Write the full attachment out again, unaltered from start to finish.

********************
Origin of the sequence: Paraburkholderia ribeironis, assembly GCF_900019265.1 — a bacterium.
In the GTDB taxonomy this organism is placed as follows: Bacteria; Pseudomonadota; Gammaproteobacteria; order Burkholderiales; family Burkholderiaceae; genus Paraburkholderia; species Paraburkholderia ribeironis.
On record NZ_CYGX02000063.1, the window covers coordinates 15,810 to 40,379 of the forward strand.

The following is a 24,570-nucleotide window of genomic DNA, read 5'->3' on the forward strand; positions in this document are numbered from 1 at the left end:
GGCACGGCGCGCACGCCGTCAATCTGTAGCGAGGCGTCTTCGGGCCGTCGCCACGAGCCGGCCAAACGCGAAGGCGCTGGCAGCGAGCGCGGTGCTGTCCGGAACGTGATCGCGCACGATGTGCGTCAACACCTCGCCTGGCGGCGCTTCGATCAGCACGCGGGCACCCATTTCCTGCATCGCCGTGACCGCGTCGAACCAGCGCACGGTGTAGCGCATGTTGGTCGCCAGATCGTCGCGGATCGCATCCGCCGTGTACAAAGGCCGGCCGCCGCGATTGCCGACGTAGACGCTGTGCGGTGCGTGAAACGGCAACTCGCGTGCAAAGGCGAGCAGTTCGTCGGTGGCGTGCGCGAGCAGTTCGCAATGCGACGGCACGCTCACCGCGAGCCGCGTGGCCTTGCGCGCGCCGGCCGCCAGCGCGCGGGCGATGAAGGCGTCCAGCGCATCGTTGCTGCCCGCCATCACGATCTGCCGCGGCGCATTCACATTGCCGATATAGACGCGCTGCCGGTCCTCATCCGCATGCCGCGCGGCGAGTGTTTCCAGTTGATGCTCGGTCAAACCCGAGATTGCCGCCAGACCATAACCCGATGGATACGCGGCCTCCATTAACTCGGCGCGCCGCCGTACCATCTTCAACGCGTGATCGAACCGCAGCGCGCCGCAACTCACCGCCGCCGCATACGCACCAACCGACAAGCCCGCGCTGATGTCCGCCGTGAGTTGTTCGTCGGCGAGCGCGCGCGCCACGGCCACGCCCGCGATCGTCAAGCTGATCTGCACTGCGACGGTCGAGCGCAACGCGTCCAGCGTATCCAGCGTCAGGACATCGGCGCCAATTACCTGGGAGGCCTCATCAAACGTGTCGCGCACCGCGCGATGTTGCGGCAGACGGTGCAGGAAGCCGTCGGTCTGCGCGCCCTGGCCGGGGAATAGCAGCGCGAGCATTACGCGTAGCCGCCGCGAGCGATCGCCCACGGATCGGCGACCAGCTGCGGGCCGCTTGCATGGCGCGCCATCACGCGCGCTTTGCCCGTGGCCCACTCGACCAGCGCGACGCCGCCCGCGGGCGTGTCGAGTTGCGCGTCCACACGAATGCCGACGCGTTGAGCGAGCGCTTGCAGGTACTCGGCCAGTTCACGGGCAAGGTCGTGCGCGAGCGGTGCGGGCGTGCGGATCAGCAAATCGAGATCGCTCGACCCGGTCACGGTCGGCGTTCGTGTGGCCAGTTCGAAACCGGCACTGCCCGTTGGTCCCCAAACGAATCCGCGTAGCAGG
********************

Origin of the sequence: Paraburkholderia ribeironis, assembly GCF_900019265.1 — a bacterium.
In the GTDB taxonomy this organism is placed as follows: Bacteria; Pseudomonadota; Gammaproteobacteria; order Burkholderiales; family Burkholderiaceae; genus Paraburkholderia; species Paraburkholderia ribeironis.
On record NZ_CYGX02000063.1, the window covers coordinates 15,810 to 40,379 of the forward strand.

The following is a 24,570-nucleotide window of genomic DNA, read 5'->3' on the forward strand; positions in this document are numbered from 1 at the left end:
GGCACGGCGCGCACGCCGTCAATCTGTAGCGAGGCGTCTTCGGGCCGTCGCCACGAGCCGGCCAAACGCGAAGGCGCTGGCAGCGAGCGCGGTGCTGTCCGGAACGTGATCGCGCACGATGTGCGTCAACACCTCGCCTGGCGGCGCTTCGATCAGCACGCGGGCACCCATTTCCTGCATCGCCGTGACCGCGTCGAACCAGCGCACGGTGTAGCGCATGTTGGTCGCCAGATCGTCGCGGATCGCATCCGCCGTGTACAAAGGCCGGCCGCCGCGATTGCCGACGTAGACGCTGTGCGGTGCGTGAAACGGCAACTCGCGTGCAAAGGCGAGCAGTTCGTCGGTGGCGTGCGCGAGCAGTTCGCAATGCGACGGCACGCTCACCGCGAGCCGCGTGGCCTTGCGCGCGCCGGCCGCCAGCGCGCGGGCGATGAAGGCGTCCAGCGCATCGTTGCTGCCCGCCATCACGATCTGCCGCGGCGCATTCACATTGCCGATATAGACGCGCTGCCGGTCCTCATCCGCATGCCGCGCGGCGAGTGTTTCCAGTTGATGCTCGGTCAAACCCGAGATTGCCGCCAGACCATAACCCGATGGATACGCGGCCTCCATTAACTCGGCGCGCCGCCGTACCATCTTCAACGCGTGATCGAACCGCAGCGCGCCGCAACTCACCGCCGCCGCATACGCACCAACCGACAAGCCCGCGCTGATGTCCGCCGTGAGTTGTTCGTCGGCGAGCGCGCGCGCCACGGCCACGCCCGCGATCGTCAAGCTGATCTGCACTGCGACGGTCGAGCGCAACGCGTCCAGCGTATCCAGCGTCAGGACATCGGCGCCAATTACCTGGGAGGCCTCATCAAACGTGTCGCGCACCGCGCGATGTTGCGGCAGACGGTGCAGGAAGCCGTCGGTCTGCGCGCCCTGGCCGGGGAATAGCAGCGCGAGCATTACGCGTAGCCGCCGCGAGCGATCGCCCACGGATCGGCGACCAGCTGCGGGCCGCTTGCATGGCGCGCCATCACGCGCGCTTTGCCCGTGGCCCACTCGACCAGCGCGACGCCGCCCGCGGGCGTGTCGAGTTGCGCGTCCACACGAATGCCGACGCGTTGAGCGAGCGCTTGCAGGTACTCGGCCAGTTCACGGGCAAGGTCGTGCGCGAGCGGTGCGGGCGTGCGGATCAGCAAATCGAGATCGCTCGACCCGGTCACGGTCGGCGTTCGTGTGGCCAGTTCGAAACCGGCACTGCCCGTTGGTCCCCAAACGAATCCGCGTAGCAGG